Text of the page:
LOS ANGELES, September 6, 2013 — The Houston Texans will have the best shot to win it the Super Bowl because they are the most complete team on both sides of the ball. If you are looking at past performance, picking Houston may not seem like the logical choice, but there are a number of new variables that should be factored into the equation this year.
In a league where elite teams are often one-sided offensively, balance is still what gives a team the best chance to go the distance late into the season. Combine that with a soft schedule and weakening conference, and the stars have practically aligned for Houston to run the table this year.
The Texans offensive approach comes from the more traditional Mike Shanahan school of coaching with a heavy emphasis on establishing the run. For the 2012 season, the Texans averaged approximately 132 yards/game on the ground, and ranked fourth overall in rushing touchdowns with 19.
While pass heavy offenses may be the new trend these days, a reliable run game still bodes well for teams in the post season. It helps by taking pressure off the QB, controlling the tempo and wearing down defenses late in the game. There are also more chances for big pass play opportunities with the threat of play action.
Typically teams that are more successful at running the ball late into the season fair better than those that do not. Going back over the last 25 years, 68% of the winning Super Bowl teams were successfully able to run for at least 100 yards or more. St Louis is the only team that won while running for less than 50 yards, but even those numbers may be skewed as Marshall Faulk was used more for dump offs and screen passes. Faulk had 90 yards receiving that game.
Looking at the passing offense, the Texans are one of better teams in this category, as well, averaging over 239 yds/game. Despite the lack of a legitimate number two receiver, and all the nagging injuries with Andre Johnson, this is a team that still produced over 3,800 yds and 22 touchdowns in the air last season.
Another interesting fact is that only four teams in the last 25 Super Bowls have actually won it passing for less than 200 yards. While running the ball is definitely important, being able to consistently move the chains by throwing the ball is almost an absolute must.
The defense did lose some key contributors this off season with linebacker Conner Barwin and safety Glover Quin being the two major losses. Barwin had a less than stellar year in productivity in 2012, disappearing at times during the season, but Glover was more than serviceable for them while leading the team with 85 tackles.
He will definitely be missed, but anytime you get a chance to sign Ed Reed in the off season it has to be considered an upgrade. Even in his elder years, Ed Reed is still one of the best in the league at the safety position. Reed’s four interceptions last season was still among the top 10 of all safeties.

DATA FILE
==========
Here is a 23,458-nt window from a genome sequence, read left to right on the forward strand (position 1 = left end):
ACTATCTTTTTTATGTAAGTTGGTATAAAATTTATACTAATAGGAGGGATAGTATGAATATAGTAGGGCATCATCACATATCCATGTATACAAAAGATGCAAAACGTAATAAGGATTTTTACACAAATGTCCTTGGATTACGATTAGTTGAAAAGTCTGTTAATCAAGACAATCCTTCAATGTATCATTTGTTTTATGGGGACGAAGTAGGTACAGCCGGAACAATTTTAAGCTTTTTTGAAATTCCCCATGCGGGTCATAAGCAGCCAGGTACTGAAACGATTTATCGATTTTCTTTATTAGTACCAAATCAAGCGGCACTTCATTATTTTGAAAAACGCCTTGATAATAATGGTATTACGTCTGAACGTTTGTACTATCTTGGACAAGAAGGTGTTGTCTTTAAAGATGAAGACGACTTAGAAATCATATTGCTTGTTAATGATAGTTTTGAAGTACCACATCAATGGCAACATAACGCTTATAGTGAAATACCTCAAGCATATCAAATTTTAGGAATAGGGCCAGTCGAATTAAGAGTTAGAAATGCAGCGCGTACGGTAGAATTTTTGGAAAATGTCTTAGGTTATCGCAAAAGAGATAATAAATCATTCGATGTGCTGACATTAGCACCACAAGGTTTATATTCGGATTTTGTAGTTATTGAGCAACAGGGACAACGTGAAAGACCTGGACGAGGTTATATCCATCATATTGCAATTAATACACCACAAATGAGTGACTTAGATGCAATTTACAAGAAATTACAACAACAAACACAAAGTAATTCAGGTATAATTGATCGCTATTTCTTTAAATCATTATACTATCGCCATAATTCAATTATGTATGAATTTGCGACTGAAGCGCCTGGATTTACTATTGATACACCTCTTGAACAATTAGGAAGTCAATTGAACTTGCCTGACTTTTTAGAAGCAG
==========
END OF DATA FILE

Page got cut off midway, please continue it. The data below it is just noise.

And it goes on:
Barwin will be replaced by former first round pick Whitney Mercilus, a player that has shown he is more than capable of being a productive within their defensive schemes. He tied the Texans rookie record last year with six sacks after linebacker Brooks Reed went down with a groin injury.
Houston’s getting Brian Cushing back and the addition Ed Reed should help to improve an already stout defense that ranked seventh in total yards, and fifth overall in sacks last year. Plus, the Texans still have the unanimous 2012 defensive player of the year, JJ Watt. This should take pressure off the secondary allowing them to focus more on the pass as opposed to worrying about the run.
The Texans have the benefit of one of the weaker schedules in the league again this year, ranking 27th overall. When taking a closer look at their non-divisional play, the Texans catch a huge break with the Chiefs, Rams, Raiders, Chargers, and Cardinals.
Divisional play only counts for six games toward a team’s overall record. Houston’s games outside their division highly favor them going somewhere between 7-3 and 5-5. It is practically a no-brainer that they should repeat as the AFC South division winners. Their only real competition comes from Indianapolis.
In theory, even if they were to drop three or four games against the tougher scheduled opponents, 49ers, Broncos, Ravens, and Seahawks, they could still wind up realistically with an 11-5 or 12-4 record and a first round bye.
Again, just a theory, but a highly probably one.
In the franchise’s short playoff history, they lost to both New England and Baltimore. Both of those teams have both won the Super Bowl on multiple occasions within the last 13 years. Injuries have also played their part, taking several key players before the playoffs. It is also no secret that the Patriots, Ravens and Steelers have been the dominant teams in the AFC since 2001.
That could very well change this year with the combination of retiring players, free agency, injuries, and aging rosters. It is a high possibility that these teams will no longer be a roadblock on Houston’s road to the Super Bowl. Just looking on paper at all the opponents in the AFC this year, Denver and Baltimore are really the only teams that jump out as viable threats.
All in all it is really still just a crap shoot, but the Texans have the best shot at winning the Super Bowl this year.
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